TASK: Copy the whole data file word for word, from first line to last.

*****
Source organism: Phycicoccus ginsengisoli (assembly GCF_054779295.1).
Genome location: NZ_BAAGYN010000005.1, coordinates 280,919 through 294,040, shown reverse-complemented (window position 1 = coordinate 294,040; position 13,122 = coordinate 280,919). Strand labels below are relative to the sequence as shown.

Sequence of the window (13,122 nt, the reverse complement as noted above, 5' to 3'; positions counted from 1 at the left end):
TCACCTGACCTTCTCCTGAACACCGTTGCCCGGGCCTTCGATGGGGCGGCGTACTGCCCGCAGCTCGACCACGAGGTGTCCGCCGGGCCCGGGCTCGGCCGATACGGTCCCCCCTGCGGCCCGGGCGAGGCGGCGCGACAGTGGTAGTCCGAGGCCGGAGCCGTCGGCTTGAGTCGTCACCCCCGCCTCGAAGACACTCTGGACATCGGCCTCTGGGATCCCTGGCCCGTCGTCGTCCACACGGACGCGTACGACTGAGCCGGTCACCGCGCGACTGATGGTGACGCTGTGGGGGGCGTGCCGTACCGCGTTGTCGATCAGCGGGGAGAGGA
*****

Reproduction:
Source organism: Phycicoccus ginsengisoli (assembly GCF_054779295.1).
Genome location: NZ_BAAGYN010000005.1, coordinates 280,919 through 294,040, shown reverse-complemented (window position 1 = coordinate 294,040; position 13,122 = coordinate 280,919). Strand labels below are relative to the sequence as shown.

Sequence of the window (13,122 nt, the reverse complement as noted above, 5' to 3'; positions counted from 1 at the left end):
TCACCTGACCTTCTCCTGAACACCGTTGCCCGGGCCTTCGATGGGGCGGCGTACTGCCCGCAGCTCGACCACGAGGTGTCCGCCGGGCCCGGGCTCGGCCGATACGGTCCCCCCTGCGGCCCGGGCGAGGCGGCGCGACAGTGGTAGTCCGAGGCCGGAGCCGTCGGCTTGAGTCGTCACCCCCGCCTCGAAGACACTCTGGACATCGGCCTCTGGGATCCCTGGCCCGTCGTCGTCCACACGGACGCGTACGACTGAGCCGGTCACCGCGCGACTGATGGTGACGCTGTGGGGGGCGTGCCGTACCGCGTTGTCGATCAGCGGGGAGAGGA